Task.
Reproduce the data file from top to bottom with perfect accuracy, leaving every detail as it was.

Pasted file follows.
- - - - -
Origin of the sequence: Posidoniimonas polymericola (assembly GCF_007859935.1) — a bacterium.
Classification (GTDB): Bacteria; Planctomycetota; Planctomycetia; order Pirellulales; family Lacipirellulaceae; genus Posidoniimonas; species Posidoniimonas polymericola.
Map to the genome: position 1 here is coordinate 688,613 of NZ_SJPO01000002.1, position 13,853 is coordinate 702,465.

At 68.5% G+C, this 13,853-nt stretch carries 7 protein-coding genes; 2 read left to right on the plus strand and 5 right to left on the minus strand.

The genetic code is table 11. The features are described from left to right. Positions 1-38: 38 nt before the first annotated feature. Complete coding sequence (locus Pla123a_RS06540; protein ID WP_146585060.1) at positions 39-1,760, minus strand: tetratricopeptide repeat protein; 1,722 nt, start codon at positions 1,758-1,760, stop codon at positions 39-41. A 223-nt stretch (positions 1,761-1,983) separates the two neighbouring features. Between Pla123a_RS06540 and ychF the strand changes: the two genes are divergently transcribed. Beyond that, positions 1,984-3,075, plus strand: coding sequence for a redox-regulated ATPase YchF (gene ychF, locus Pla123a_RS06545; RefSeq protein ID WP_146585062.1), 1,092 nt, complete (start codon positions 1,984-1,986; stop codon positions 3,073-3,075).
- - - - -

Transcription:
Origin of the sequence: Posidoniimonas polymericola (assembly GCF_007859935.1) — a bacterium.
Classification (GTDB): Bacteria; Planctomycetota; Planctomycetia; order Pirellulales; family Lacipirellulaceae; genus Posidoniimonas; species Posidoniimonas polymericola.
Map to the genome: position 1 here is coordinate 688,613 of NZ_SJPO01000002.1, position 13,853 is coordinate 702,465.

At 68.5% G+C, this 13,853-nt stretch carries 7 protein-coding genes; 2 read left to right on the plus strand and 5 right to left on the minus strand.

The genetic code is table 11. The features are described from left to right. Positions 1-38: 38 nt before the first annotated feature. Complete coding sequence (locus Pla123a_RS06540; protein ID WP_146585060.1) at positions 39-1,760, minus strand: tetratricopeptide repeat protein; 1,722 nt, start codon at positions 1,758-1,760, stop codon at positions 39-41. A 223-nt stretch (positions 1,761-1,983) separates the two neighbouring features. Between Pla123a_RS06540 and ychF the strand changes: the two genes are divergently transcribed. Beyond that, positions 1,984-3,075, plus strand: coding sequence for a redox-regulated ATPase YchF (gene ychF, locus Pla123a_RS06545; RefSeq protein ID WP_146585062.1), 1,092 nt, complete (start codon positions 1,984-1,986; stop codon positions 3,073-3,075).